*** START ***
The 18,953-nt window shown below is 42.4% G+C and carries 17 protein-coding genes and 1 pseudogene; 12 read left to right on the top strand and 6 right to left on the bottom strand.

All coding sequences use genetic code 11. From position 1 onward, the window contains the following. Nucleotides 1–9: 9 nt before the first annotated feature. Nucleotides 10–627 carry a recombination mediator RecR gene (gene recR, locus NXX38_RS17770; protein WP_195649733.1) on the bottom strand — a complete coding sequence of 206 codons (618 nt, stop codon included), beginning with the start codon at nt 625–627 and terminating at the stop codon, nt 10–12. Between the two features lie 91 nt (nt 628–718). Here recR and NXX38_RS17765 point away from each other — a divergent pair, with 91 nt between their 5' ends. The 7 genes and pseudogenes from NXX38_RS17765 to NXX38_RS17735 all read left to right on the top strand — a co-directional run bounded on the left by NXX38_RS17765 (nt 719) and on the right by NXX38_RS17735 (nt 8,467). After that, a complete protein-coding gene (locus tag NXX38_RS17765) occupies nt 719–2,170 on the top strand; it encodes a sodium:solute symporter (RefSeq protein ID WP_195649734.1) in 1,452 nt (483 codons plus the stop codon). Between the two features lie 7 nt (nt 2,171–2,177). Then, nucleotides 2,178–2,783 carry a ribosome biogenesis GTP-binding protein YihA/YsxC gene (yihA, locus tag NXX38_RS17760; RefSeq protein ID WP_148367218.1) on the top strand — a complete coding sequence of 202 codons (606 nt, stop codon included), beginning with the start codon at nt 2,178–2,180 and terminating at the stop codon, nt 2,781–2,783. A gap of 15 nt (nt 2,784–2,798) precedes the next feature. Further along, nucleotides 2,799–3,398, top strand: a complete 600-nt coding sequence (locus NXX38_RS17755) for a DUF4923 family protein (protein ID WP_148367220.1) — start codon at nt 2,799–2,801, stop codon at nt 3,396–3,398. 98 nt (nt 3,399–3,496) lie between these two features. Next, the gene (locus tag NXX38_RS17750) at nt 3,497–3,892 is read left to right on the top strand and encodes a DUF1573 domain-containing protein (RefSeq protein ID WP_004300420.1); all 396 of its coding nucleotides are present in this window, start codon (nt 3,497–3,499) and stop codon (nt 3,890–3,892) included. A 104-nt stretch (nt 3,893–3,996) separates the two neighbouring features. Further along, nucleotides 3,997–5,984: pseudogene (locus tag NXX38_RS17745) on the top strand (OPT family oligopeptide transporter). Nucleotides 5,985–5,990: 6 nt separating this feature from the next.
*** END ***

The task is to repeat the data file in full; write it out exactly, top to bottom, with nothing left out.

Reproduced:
The 18,953-nt window shown below is 42.4% G+C and carries 17 protein-coding genes and 1 pseudogene; 12 read left to right on the top strand and 6 right to left on the bottom strand.

All coding sequences use genetic code 11. From position 1 onward, the window contains the following. Nucleotides 1–9: 9 nt before the first annotated feature. Nucleotides 10–627 carry a recombination mediator RecR gene (gene recR, locus NXX38_RS17770; protein WP_195649733.1) on the bottom strand — a complete coding sequence of 206 codons (618 nt, stop codon included), beginning with the start codon at nt 625–627 and terminating at the stop codon, nt 10–12. Between the two features lie 91 nt (nt 628–718). Here recR and NXX38_RS17765 point away from each other — a divergent pair, with 91 nt between their 5' ends. The 7 genes and pseudogenes from NXX38_RS17765 to NXX38_RS17735 all read left to right on the top strand — a co-directional run bounded on the left by NXX38_RS17765 (nt 719) and on the right by NXX38_RS17735 (nt 8,467). After that, a complete protein-coding gene (locus tag NXX38_RS17765) occupies nt 719–2,170 on the top strand; it encodes a sodium:solute symporter (RefSeq protein ID WP_195649734.1) in 1,452 nt (483 codons plus the stop codon). Between the two features lie 7 nt (nt 2,171–2,177). Then, nucleotides 2,178–2,783 carry a ribosome biogenesis GTP-binding protein YihA/YsxC gene (yihA, locus tag NXX38_RS17760; RefSeq protein ID WP_148367218.1) on the top strand — a complete coding sequence of 202 codons (606 nt, stop codon included), beginning with the start codon at nt 2,178–2,180 and terminating at the stop codon, nt 2,781–2,783. A gap of 15 nt (nt 2,784–2,798) precedes the next feature. Further along, nucleotides 2,799–3,398, top strand: a complete 600-nt coding sequence (locus NXX38_RS17755) for a DUF4923 family protein (protein ID WP_148367220.1) — start codon at nt 2,799–2,801, stop codon at nt 3,396–3,398. 98 nt (nt 3,399–3,496) lie between these two features. Next, the gene (locus tag NXX38_RS17750) at nt 3,497–3,892 is read left to right on the top strand and encodes a DUF1573 domain-containing protein (RefSeq protein ID WP_004300420.1); all 396 of its coding nucleotides are present in this window, start codon (nt 3,497–3,499) and stop codon (nt 3,890–3,892) included. A 104-nt stretch (nt 3,893–3,996) separates the two neighbouring features. Further along, nucleotides 3,997–5,984: pseudogene (locus tag NXX38_RS17745) on the top strand (OPT family oligopeptide transporter). Nucleotides 5,985–5,990: 6 nt separating this feature from the next.